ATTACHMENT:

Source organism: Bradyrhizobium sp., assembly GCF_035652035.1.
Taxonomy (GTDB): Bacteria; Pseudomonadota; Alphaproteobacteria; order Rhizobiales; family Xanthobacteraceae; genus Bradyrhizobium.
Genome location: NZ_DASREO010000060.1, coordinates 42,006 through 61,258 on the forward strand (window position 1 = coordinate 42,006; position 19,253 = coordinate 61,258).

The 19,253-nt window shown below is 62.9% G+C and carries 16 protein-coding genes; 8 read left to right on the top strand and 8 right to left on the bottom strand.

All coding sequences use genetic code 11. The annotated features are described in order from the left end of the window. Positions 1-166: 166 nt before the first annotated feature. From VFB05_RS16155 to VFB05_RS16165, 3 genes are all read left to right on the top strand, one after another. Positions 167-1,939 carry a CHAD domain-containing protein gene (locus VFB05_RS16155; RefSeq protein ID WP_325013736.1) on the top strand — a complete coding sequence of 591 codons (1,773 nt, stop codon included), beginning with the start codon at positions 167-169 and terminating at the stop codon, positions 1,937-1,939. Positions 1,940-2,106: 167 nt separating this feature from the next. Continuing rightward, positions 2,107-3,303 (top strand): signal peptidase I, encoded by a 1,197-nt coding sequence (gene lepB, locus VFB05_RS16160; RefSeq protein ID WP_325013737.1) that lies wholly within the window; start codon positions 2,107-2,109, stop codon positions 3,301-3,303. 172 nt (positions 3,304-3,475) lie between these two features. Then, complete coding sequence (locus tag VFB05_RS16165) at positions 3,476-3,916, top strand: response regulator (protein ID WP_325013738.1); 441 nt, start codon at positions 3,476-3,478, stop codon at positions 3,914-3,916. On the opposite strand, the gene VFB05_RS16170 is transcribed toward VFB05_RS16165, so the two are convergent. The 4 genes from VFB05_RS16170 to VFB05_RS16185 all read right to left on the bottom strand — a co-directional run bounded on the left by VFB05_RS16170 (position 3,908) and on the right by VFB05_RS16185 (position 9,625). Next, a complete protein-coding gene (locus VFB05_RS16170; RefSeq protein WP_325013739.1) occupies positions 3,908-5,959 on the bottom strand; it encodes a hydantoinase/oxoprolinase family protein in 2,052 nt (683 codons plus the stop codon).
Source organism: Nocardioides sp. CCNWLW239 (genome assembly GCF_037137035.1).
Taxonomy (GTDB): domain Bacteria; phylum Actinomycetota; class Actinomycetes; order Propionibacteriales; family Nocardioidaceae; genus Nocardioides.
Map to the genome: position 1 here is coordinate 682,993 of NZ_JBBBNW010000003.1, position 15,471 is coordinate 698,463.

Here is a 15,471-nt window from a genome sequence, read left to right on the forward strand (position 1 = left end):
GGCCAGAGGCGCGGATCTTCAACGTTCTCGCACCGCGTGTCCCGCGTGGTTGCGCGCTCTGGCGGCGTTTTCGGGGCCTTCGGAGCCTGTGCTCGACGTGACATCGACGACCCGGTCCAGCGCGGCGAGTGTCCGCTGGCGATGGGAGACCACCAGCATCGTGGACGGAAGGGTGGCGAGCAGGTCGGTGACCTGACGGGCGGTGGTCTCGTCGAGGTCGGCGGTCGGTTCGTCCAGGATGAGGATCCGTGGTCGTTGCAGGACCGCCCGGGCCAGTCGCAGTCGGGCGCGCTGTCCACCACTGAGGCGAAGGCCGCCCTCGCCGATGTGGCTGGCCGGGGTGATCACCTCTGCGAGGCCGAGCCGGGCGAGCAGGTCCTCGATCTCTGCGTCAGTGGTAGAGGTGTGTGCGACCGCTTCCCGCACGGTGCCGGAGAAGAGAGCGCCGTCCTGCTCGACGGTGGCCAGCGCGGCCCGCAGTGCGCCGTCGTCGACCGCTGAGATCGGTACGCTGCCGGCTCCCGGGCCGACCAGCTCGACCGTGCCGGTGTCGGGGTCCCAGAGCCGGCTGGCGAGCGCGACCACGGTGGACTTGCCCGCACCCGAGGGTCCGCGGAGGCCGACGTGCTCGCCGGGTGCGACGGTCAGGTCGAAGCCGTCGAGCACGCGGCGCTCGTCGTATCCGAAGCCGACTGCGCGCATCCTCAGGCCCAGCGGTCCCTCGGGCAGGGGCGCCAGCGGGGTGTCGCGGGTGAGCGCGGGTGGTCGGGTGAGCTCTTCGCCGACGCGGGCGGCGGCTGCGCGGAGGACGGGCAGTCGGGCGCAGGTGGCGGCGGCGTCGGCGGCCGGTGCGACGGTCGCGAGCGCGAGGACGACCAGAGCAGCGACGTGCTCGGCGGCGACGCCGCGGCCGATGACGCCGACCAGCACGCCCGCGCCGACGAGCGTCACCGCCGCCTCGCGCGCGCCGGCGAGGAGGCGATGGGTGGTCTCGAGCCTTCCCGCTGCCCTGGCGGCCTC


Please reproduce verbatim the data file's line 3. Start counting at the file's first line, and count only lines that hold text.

Genome location: NZ_DASREO010000060.1, coordinates 42,006 through 61,258 on the forward strand (window position 1 = coordinate 42,006; position 19,253 = coordinate 61,258).